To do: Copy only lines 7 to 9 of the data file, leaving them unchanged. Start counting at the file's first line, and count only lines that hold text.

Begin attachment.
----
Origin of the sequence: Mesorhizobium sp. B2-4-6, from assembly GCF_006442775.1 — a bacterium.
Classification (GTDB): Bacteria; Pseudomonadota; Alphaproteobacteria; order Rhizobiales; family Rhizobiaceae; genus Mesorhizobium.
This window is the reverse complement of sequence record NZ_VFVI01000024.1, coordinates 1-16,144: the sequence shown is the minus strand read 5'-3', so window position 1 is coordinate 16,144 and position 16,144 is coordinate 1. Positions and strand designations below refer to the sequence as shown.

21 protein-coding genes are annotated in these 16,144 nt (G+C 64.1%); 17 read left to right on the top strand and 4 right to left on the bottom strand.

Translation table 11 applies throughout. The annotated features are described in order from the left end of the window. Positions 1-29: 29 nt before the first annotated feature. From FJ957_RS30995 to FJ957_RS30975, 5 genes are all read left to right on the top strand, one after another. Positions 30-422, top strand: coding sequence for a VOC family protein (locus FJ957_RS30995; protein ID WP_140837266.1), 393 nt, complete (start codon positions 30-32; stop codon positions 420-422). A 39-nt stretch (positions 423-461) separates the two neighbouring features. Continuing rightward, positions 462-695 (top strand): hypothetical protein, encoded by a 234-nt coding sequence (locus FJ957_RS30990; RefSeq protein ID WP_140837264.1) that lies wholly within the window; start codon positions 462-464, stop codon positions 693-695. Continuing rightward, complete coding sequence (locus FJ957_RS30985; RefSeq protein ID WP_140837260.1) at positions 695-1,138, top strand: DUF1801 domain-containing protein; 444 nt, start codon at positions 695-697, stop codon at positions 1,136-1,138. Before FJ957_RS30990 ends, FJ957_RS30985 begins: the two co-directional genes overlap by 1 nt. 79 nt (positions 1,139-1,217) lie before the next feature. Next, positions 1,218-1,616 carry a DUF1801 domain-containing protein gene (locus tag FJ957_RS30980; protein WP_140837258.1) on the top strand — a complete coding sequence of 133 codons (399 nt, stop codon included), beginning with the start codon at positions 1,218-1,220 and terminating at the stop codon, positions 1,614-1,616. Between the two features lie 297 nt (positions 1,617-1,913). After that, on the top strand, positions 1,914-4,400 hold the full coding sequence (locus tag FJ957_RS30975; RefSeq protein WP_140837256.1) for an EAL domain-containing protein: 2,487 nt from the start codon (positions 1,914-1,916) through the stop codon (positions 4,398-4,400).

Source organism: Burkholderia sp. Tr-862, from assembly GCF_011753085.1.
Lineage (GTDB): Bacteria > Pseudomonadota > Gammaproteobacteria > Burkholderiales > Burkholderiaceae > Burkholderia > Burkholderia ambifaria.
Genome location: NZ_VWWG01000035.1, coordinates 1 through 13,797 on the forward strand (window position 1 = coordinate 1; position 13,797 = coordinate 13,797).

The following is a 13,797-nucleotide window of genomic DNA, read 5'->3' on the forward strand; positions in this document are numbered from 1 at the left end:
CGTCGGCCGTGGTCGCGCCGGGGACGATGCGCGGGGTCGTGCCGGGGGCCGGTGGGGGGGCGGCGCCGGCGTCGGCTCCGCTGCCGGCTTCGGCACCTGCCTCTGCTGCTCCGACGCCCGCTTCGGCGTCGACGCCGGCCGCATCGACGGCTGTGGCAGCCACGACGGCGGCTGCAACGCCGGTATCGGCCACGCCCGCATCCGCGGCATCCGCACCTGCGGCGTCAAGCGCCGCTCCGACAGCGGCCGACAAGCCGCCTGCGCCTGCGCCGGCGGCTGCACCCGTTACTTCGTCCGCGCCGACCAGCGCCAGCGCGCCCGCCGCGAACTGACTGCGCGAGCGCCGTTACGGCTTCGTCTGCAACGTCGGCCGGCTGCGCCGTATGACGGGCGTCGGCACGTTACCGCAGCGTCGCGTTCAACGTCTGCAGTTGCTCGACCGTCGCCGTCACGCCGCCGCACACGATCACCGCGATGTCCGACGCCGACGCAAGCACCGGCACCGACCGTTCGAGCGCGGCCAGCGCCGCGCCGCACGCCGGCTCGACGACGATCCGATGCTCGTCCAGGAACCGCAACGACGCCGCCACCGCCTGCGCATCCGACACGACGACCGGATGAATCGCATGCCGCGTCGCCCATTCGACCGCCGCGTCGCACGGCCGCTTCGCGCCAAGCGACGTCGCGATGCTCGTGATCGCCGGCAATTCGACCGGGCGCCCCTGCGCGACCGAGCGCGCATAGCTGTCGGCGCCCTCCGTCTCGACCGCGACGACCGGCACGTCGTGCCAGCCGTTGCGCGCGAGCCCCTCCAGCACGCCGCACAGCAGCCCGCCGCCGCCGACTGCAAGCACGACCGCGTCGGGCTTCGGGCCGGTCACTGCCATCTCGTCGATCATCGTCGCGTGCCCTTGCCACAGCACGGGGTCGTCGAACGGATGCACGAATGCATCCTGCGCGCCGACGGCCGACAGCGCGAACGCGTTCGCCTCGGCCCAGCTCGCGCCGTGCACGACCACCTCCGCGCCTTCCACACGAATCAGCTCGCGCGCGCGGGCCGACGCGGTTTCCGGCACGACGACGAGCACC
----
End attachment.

Lineage (GTDB): Bacteria > Pseudomonadota > Gammaproteobacteria > Burkholderiales > Burkholderiaceae > Burkholderia > Burkholderia ambifaria.
Genome location: NZ_VWWG01000035.1, coordinates 1 through 13,797 on the forward strand (window position 1 = coordinate 1; position 13,797 = coordinate 13,797).

The following is a 13,797-nucleotide window of genomic DNA, read 5'->3' on the forward strand; positions in this document are numbered from 1 at the left end: